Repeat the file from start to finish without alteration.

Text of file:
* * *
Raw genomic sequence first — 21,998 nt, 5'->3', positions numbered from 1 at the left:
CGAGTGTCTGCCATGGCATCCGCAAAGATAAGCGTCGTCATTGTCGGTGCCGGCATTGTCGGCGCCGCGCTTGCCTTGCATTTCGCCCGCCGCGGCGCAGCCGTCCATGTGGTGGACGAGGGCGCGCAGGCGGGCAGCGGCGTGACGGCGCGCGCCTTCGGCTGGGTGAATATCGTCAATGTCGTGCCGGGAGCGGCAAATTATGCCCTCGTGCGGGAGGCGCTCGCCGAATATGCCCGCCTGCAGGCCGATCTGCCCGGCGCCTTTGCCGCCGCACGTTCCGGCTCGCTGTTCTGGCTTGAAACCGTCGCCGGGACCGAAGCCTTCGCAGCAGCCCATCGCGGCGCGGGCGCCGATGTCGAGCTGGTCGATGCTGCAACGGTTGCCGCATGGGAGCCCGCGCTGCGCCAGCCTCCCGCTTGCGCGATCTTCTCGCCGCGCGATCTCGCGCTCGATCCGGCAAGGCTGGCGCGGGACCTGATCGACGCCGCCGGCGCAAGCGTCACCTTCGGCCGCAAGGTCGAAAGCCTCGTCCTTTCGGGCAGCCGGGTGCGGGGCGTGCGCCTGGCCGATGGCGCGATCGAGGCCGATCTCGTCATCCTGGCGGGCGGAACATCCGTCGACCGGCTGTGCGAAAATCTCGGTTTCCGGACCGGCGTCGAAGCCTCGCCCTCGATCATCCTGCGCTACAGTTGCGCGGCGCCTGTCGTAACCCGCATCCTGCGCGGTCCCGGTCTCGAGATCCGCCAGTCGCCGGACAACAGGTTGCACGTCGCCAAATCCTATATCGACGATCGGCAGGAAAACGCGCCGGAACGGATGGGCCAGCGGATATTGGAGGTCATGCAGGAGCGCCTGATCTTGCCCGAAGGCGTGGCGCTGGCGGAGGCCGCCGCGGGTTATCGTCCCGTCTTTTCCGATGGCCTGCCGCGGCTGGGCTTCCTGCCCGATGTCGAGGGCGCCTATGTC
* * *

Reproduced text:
Raw genomic sequence first — 21,998 nt, 5'->3', positions numbered from 1 at the left:
CGAGTGTCTGCCATGGCATCCGCAAAGATAAGCGTCGTCATTGTCGGTGCCGGCATTGTCGGCGCCGCGCTTGCCTTGCATTTCGCCCGCCGCGGCGCAGCCGTCCATGTGGTGGACGAGGGCGCGCAGGCGGGCAGCGGCGTGACGGCGCGCGCCTTCGGCTGGGTGAATATCGTCAATGTCGTGCCGGGAGCGGCAAATTATGCCCTCGTGCGGGAGGCGCTCGCCGAATATGCCCGCCTGCAGGCCGATCTGCCCGGCGCCTTTGCCGCCGCACGTTCCGGCTCGCTGTTCTGGCTTGAAACCGTCGCCGGGACCGAAGCCTTCGCAGCAGCCCATCGCGGCGCGGGCGCCGATGTCGAGCTGGTCGATGCTGCAACGGTTGCCGCATGGGAGCCCGCGCTGCGCCAGCCTCCCGCTTGCGCGATCTTCTCGCCGCGCGATCTCGCGCTCGATCCGGCAAGGCTGGCGCGGGACCTGATCGACGCCGCCGGCGCAAGCGTCACCTTCGGCCGCAAGGTCGAAAGCCTCGTCCTTTCGGGCAGCCGGGTGCGGGGCGTGCGCCTGGCCGATGGCGCGATCGAGGCCGATCTCGTCATCCTGGCGGGCGGAACATCCGTCGACCGGCTGTGCGAAAATCTCGGTTTCCGGACCGGCGTCGAAGCCTCGCCCTCGATCATCCTGCGCTACAGTTGCGCGGCGCCTGTCGTAACCCGCATCCTGCGCGGTCCCGGTCTCGAGATCCGCCAGTCGCCGGACAACAGGTTGCACGTCGCCAAATCCTATATCGACGATCGGCAGGAAAACGCGCCGGAACGGATGGGCCAGCGGATATTGGAGGTCATGCAGGAGCGCCTGATCTTGCCCGAAGGCGTGGCGCTGGCGGAGGCCGCCGCGGGTTATCGTCCCGTCTTTTCCGATGGCCTGCCGCGGCTGGGCTTCCTGCCCGATGTCGAGGGCGCCTATGTC